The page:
Summer School ~ August 2014

tumblr_m28hunkihb1rqmm3jo1_1280Several posts back I announced the list of possible titles for this year’s Summer School.  Well, the voting is now over and the selection is made and so the Summer School for August 2014 will be reading the selection headed

Breaking New Ground

This comprises three books about people struggling to build a new life in countries far from their original homelands.  Stef Penney’s first novel, The Tenderness of Wolves, won her the overall Costa Award in 2006.  Set in 1867, it is, on the surface, a crime novel.  Winter is tightening its grip on Dove River, a tiny isolated settlement in Canada’s Northern Territory, when a man is brutally murdered.  A local woman, Mrs. Ross, discovers the crime scene and sees the tracks leading from the dead man’s cabin north toward the forest and the tundra beyond.  She reports the crime but then almost immediately regrets having done so because her seventeen-year-old son, Francis, has disappeared and consequently is considered a prime suspect.

This novel is about so much more than simply discovering who the killer is, however. It is about the power struggle in the growing township and the way in which people are prepared to go to any lengths to bolster their own position in a new world where there is much wealth for the taking.  It is about what we can see as opposed to what we are prepared to see and it is about what we so quickly become willing to turn a blind eye to.  I’ve already read this book twice, but I have no worries about coming to it a third time; it is one of those novels in which you are bound to find something fresh every time you read it.

In contrast, Tracy Chevalier’s The Last Runaway is a new read for me.  I have quite a patchy history with Chevalier’s novels.  Some I have loved and others I have thought very poor indeed.  However, this has had excellent reviews and I heard her read an extract from it at a local book day a couple of months ago and thought it sounded one of her better books.

Honor Bright is a Quaker girl who moves from England to Ohio in 1850. She find herself alienated and alone in a strange land. Sick from the moment she leaves England, and escaping from personal disappointment, she is forced by a family tragedy to rely on strangers in what turns out to be a harsh, unfamiliar landscape.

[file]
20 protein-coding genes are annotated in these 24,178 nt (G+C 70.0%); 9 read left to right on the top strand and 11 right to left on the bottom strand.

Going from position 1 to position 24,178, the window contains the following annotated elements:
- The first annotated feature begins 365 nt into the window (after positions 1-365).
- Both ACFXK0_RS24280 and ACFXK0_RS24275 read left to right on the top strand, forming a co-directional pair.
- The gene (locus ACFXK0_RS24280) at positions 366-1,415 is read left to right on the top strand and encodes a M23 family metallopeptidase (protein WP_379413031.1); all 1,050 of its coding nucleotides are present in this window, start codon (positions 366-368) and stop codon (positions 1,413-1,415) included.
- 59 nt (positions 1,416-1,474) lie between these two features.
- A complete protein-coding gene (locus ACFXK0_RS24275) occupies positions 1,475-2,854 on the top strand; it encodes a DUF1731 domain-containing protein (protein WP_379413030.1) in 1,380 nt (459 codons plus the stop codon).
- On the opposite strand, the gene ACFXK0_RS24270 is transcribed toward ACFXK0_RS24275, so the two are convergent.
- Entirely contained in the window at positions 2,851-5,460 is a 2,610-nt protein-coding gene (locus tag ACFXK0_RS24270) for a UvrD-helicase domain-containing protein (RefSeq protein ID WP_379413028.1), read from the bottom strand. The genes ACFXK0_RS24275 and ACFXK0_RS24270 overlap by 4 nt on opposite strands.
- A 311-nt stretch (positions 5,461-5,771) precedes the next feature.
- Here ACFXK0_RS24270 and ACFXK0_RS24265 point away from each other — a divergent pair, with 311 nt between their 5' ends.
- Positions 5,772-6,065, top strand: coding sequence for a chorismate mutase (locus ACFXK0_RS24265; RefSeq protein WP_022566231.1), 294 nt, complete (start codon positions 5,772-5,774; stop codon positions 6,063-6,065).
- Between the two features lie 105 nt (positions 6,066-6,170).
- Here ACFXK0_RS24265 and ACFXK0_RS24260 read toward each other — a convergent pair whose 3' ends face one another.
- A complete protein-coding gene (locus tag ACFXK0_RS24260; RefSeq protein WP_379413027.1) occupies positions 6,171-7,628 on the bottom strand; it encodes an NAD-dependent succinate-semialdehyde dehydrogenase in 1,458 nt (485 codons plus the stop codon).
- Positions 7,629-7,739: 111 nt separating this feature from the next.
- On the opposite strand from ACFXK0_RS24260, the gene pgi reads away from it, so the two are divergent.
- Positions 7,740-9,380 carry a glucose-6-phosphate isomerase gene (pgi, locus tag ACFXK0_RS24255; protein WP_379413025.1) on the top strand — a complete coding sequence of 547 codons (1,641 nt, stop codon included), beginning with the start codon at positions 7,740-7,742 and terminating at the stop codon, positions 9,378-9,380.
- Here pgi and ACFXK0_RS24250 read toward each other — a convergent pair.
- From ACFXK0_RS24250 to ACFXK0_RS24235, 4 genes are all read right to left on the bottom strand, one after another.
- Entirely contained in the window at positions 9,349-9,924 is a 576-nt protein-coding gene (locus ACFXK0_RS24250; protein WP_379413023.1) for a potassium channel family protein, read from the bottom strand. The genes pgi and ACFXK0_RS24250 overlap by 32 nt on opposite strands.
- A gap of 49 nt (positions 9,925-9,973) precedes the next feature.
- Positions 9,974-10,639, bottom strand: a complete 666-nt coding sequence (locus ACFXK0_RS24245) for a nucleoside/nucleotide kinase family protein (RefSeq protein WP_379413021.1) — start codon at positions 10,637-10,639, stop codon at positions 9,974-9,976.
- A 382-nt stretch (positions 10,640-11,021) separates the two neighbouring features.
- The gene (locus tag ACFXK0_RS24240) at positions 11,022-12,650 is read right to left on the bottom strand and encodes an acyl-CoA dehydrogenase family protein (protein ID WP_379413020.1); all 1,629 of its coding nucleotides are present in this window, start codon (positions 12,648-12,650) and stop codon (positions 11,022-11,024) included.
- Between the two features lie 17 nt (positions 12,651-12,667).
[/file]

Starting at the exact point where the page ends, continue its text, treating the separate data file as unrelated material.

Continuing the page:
Her situation becomes even more difficult when she is drawn into the clandestine activities of the Underground Railroad, the network which helped runaway slaves escape to freedom.  Honor has to decide whether or not she is going to stick to her religious principles even when it means jeopardising her own safety and breaking the law of her new country.

Our third novel takes us to a very different part of the world.  Kate Grenville’s The Lieutenant is, I think, a remarkable book. Set on the shore of New South Wales in 1788 it is a story of identity and the place that language plays in establishing our understanding of who we are.

Daniel Rooke has always been an outsider, uncomfortable both at school and at home. Consequently, he sees the opportunity to enter the marines and travel to Australia as a lieutenant on the First Fleet, as a chance for a new beginning.  His role on this trip is to construct an observatory to make specific astronomical measurements, a task that he hopes will eventually lead to the sort of scientific discoveries that will make him famous.  However, he finds himself increasingly concerned with the local Aboriginies and with his attempts to bridge the communications gap between them and the colonists, a gap which is to do with far more than just words.

The novel is inspired by the notebooks of astronomer William Dawes and explores the tension between those things that unite all humanity and those that separate one section of humankind from another.  I’m glad that we’re coming to this last because it is the sort of book that it is difficult to follow.

We are going to be discussing these novels during the week beginning August 18th.  As usual, I shall be posting about each book as I read it in preparation and then catching up with a post about the discussion.  If you want to join us and add your comments here then you will be more than welcome.